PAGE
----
In addition, whether you use your fireplace as the main source of heat or only use it occasionally to warm a chilly night, keep these safety procedures in mind:
- Check to ensure the damper or flue is open prior to lighting a fire.
- Never use an accelerant (gasoline or lighter fluid, for example) to start a fire.
- Use properly aged wood, as green wood causes more smoke and contributes to soot in the chimney.
- Clean out ash from previous fires prior to lighting a new fire.
- Use a metal bucket to carry ashes. Never clean hot ash from the fireplace.
- Make sure that your mantle and hearth are free of flammable materials.
- Use safety screens to keep children and pets away from the fire and to prevent sparks and cinders from reaching flammable materials in the room.
- Keep a fire extinguisher on hand and ensure that your household smoke and CO detectors are in working order.
If you use a gas or electric furnace or heat pump, a yearly inspection is still necessary to provide peace of mind. In addition to keeping your system running at top efficiency, a yearly inspection can uncover problems with the equipment that could leave you out in the cold during the winter or cause a buildup of carbon monoxide in your home.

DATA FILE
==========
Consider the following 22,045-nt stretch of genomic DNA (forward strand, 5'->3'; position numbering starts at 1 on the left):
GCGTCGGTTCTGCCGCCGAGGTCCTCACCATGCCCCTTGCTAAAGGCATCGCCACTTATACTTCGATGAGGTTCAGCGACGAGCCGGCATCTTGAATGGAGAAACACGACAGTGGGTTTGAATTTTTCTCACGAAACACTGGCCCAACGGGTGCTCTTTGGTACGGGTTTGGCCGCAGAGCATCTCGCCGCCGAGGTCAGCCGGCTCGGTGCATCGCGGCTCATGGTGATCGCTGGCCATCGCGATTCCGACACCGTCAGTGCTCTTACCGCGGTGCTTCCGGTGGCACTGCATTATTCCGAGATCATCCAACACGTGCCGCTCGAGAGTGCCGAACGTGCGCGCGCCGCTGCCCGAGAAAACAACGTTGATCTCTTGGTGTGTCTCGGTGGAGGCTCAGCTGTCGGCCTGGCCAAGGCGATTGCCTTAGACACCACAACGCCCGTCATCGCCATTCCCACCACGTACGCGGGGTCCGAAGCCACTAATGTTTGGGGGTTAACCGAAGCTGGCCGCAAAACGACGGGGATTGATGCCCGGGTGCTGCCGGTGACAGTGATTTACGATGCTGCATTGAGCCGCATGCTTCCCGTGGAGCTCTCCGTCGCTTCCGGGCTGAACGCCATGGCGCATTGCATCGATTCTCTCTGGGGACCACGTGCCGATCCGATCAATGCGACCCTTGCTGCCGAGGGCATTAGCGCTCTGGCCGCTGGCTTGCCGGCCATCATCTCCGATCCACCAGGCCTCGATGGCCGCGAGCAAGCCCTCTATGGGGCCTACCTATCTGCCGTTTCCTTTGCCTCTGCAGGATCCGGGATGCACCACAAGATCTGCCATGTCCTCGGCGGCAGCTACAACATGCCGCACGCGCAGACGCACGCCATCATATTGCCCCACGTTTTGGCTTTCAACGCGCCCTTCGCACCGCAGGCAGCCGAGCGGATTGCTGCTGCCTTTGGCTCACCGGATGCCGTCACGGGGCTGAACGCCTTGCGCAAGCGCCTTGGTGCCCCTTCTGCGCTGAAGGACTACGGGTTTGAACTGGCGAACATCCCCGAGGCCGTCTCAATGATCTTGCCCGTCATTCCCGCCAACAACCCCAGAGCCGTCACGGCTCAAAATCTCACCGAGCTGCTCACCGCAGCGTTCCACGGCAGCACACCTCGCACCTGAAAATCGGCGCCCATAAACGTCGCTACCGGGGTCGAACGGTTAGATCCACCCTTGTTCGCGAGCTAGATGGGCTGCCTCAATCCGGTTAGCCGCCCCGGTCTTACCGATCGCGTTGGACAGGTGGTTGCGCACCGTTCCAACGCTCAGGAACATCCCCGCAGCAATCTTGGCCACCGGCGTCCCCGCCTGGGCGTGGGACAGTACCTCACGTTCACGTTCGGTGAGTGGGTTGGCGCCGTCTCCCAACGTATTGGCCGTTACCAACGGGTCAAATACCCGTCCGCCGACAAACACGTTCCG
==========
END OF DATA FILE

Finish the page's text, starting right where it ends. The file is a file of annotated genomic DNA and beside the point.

Portable heaters are another popular way to ward off winter’s chill, but unfortunately these devices are also responsible for an average 1,300 home fires each year. If you choose to use a portable heater, always choose an electric device with an automatic shut off. Never use a portable kerosene or fuel burning heater indoors: they emit high levels of carbon monoxide and can quickly cause death in closed spaces. And never use a heater to heat a space that will be unattended for a long period of time.